Wednesday, December 22, 2010
A UCSD researcher and his team have discovered the human immune system has an emergency backup plan.
SAN DIEGO A UCSD researcher and his team have discovered the human immune system has an emergency backup plan.
Both of the human immune systems seem to be able to fight infection and inflammation.
Michael Karin, PhD, a UCSD distinguished pharmacology professor, wanted to find a way to help people treat inflammation without compromising their immune system.
“It's like you have brakes on your car, you have a hand brake too, and accelerator, that’s known," said Karin. "What was not known is what would happen if you inhibit one system. Would the other system take over?”
The answer to his question turned out to be yes. His research on mice found a secondary immune system kicks in, when the first one is shut down.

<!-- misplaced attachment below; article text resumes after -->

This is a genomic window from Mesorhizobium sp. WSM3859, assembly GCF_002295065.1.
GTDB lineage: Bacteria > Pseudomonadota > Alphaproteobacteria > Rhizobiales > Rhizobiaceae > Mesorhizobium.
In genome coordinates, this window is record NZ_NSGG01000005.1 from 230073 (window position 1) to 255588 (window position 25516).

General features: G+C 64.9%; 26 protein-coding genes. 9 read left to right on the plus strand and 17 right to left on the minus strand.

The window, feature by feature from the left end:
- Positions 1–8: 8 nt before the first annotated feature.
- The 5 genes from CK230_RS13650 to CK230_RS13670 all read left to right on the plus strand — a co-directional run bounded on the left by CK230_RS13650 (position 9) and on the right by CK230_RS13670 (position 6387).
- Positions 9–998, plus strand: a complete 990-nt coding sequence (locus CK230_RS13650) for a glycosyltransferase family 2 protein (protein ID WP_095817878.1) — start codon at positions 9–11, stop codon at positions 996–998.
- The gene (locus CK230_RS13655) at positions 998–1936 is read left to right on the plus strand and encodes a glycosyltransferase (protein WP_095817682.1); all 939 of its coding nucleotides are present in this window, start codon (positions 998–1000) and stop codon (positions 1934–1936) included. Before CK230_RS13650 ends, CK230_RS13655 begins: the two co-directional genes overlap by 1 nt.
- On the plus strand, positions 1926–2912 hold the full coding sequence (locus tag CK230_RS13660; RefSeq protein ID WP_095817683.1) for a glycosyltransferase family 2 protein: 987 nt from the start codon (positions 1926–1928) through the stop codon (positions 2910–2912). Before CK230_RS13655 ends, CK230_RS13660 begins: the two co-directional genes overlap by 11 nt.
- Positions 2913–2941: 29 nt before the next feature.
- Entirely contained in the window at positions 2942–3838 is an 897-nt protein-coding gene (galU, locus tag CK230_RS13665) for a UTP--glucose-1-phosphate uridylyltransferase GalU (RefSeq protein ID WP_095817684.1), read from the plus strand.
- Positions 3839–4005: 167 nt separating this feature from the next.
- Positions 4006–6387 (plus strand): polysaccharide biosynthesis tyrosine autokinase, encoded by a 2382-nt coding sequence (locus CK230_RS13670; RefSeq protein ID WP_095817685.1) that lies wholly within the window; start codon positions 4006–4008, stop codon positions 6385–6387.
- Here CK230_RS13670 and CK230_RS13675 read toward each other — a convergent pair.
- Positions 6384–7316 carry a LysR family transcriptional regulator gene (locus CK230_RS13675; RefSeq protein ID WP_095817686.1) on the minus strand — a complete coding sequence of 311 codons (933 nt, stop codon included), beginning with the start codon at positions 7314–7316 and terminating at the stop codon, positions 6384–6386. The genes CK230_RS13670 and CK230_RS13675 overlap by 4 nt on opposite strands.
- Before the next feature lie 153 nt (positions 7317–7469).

“We had no idea that they operate independently of each other and one can actually serve as a back up for the other system,” said Karin.
The discovery is important because many anti-inflammatory drugs compromise the immune system, leading to a significant increased risk of infection.
Karin says he hopes his findings will lead to novel drug development that utilizes both immune systems to treat inflammation while minimizing the risk of infection.
However, Karin warns the backup immune system is only a short-term fix. He says backup immunity cells are used up quickly, resulting in a deadly shut-down of both immune systems.
Karin's immunity study appears in the online issue of the journal Nature Immunology .